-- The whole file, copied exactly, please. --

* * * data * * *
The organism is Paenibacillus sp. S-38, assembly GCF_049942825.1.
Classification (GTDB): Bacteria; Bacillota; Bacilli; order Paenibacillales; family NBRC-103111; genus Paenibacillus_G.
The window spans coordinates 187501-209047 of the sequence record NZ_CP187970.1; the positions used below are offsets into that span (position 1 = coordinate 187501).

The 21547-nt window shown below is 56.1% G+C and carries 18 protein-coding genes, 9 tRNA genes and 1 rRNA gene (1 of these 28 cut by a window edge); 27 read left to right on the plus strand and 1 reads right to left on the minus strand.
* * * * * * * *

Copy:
The organism is Paenibacillus sp. S-38, assembly GCF_049942825.1.
Classification (GTDB): Bacteria; Bacillota; Bacilli; order Paenibacillales; family NBRC-103111; genus Paenibacillus_G.
The window spans coordinates 187501-209047 of the sequence record NZ_CP187970.1; the positions used below are offsets into that span (position 1 = coordinate 187501).

The 21547-nt window shown below is 56.1% G+C and carries 18 protein-coding genes, 9 tRNA genes and 1 rRNA gene (1 of these 28 cut by a window edge); 27 read left to right on the plus strand and 1 reads right to left on the minus strand.